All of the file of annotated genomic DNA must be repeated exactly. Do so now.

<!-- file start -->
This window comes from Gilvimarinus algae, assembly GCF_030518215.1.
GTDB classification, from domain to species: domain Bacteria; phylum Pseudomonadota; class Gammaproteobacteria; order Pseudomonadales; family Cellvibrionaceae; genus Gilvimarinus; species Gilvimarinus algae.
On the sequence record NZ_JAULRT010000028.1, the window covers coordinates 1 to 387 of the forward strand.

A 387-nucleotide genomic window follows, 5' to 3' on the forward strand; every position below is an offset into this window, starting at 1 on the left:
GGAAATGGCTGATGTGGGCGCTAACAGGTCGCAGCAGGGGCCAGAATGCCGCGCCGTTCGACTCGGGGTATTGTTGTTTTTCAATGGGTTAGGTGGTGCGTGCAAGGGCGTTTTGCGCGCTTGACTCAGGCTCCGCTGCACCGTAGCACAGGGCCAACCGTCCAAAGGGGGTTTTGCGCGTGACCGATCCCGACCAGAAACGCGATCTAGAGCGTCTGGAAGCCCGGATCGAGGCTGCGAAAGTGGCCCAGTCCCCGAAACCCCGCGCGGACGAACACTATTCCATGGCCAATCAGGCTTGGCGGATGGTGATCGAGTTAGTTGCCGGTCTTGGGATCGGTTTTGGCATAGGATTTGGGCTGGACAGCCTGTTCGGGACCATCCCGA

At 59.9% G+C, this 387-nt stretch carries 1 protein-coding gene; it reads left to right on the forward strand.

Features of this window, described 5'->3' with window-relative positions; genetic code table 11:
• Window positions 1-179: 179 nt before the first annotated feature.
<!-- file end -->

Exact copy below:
This window comes from Gilvimarinus algae, assembly GCF_030518215.1.
GTDB classification, from domain to species: domain Bacteria; phylum Pseudomonadota; class Gammaproteobacteria; order Pseudomonadales; family Cellvibrionaceae; genus Gilvimarinus; species Gilvimarinus algae.
On the sequence record NZ_JAULRT010000028.1, the window covers coordinates 1 to 387 of the forward strand.

A 387-nucleotide genomic window follows, 5' to 3' on the forward strand; every position below is an offset into this window, starting at 1 on the left:
GGAAATGGCTGATGTGGGCGCTAACAGGTCGCAGCAGGGGCCAGAATGCCGCGCCGTTCGACTCGGGGTATTGTTGTTTTTCAATGGGTTAGGTGGTGCGTGCAAGGGCGTTTTGCGCGCTTGACTCAGGCTCCGCTGCACCGTAGCACAGGGCCAACCGTCCAAAGGGGGTTTTGCGCGTGACCGATCCCGACCAGAAACGCGATCTAGAGCGTCTGGAAGCCCGGATCGAGGCTGCGAAAGTGGCCCAGTCCCCGAAACCCCGCGCGGACGAACACTATTCCATGGCCAATCAGGCTTGGCGGATGGTGATCGAGTTAGTTGCCGGTCTTGGGATCGGTTTTGGCATAGGATTTGGGCTGGACAGCCTGTTCGGGACCATCCCGA

At 59.9% G+C, this 387-nt stretch carries 1 protein-coding gene; it reads left to right on the forward strand.

Features of this window, described 5'->3' with window-relative positions; genetic code table 11:
• Window positions 1-179: 179 nt before the first annotated feature.